Whether you and your spouse have one child or several, you’ve no doubt encountered challenges as parents when you disagree about a specific child-related issue. For instance, perhaps your teenage son or daughter wanted to attend an overnight party at a friend’s house in Wisconsin. You didn’t think it was a good idea, but your spouse wanted to give permission.
Disagreements between parents are not uncommon. However, if you’ve recently filed for divorce, then a disagreement about child custody or your co-parenting plan may spark legal problems. If you and your spouse are able to work as a team to develop a co-parenting agreement, you may be able to keep the peace and help your children cope with divorce with as little stress as possible.
Issues to incorporate into your co-parenting agreement
You might think it seems tedious to write out details in a co-parenting plan about household rules or extracurricular activities and other basic, child-related topics. The more detailed your plan is, the less likely it is that you and your ex will encounter child custody problems after you settle your divorce. The following list includes five tips for creating a solid co-parenting agreement:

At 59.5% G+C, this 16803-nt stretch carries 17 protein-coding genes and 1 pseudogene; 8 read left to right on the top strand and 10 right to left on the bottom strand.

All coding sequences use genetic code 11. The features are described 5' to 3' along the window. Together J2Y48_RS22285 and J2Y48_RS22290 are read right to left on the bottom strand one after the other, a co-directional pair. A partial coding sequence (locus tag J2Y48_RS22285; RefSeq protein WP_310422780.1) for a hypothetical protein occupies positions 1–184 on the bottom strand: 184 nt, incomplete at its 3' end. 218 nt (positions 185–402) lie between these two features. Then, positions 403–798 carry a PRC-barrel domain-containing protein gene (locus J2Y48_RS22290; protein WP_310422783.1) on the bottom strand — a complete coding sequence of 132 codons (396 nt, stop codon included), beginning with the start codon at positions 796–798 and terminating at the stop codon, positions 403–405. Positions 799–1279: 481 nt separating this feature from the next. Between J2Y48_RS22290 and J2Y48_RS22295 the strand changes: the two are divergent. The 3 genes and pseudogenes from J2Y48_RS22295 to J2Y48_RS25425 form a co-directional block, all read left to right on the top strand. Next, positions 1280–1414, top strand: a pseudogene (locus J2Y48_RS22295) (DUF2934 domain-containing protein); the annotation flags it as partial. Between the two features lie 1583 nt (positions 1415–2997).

- Write out each parent’s responsibilities, including financial matters, driving kids places and more.
- Create a plan for unforeseen circumstances or emergencies.
- Include terms of agreement for introducing new partners to your children.
- Incorporate matters of importance regarding education, religion and health care.
- Schedule holiday plans and special events, such as school plays or sports.
The latter is particularly helpful if the relationship between you and your ex is contentious. Writing out terms for where your kids will spend a holiday or which parent will attend a sporting event reduces the chances of bumping into each other in person and sparking a confrontation.
A strong support network can help families cope with divorce
Studies show that children who are constantly exposed to parental conflict in a divorce do not tend to fare as well as kids whose parents are able to cooperate and compromise for their sake. This might be easier said than done, however, especially if you’re 100% willing to work as a team but your ex isn’t.
If he or she disregards a court order, for instance, or tries to drive a wedge between you and your children, it may not only make life stressful for you and your kids, but it can lead to legal problems as well. Building a strong support network can help keep post-divorce stress to a minimum.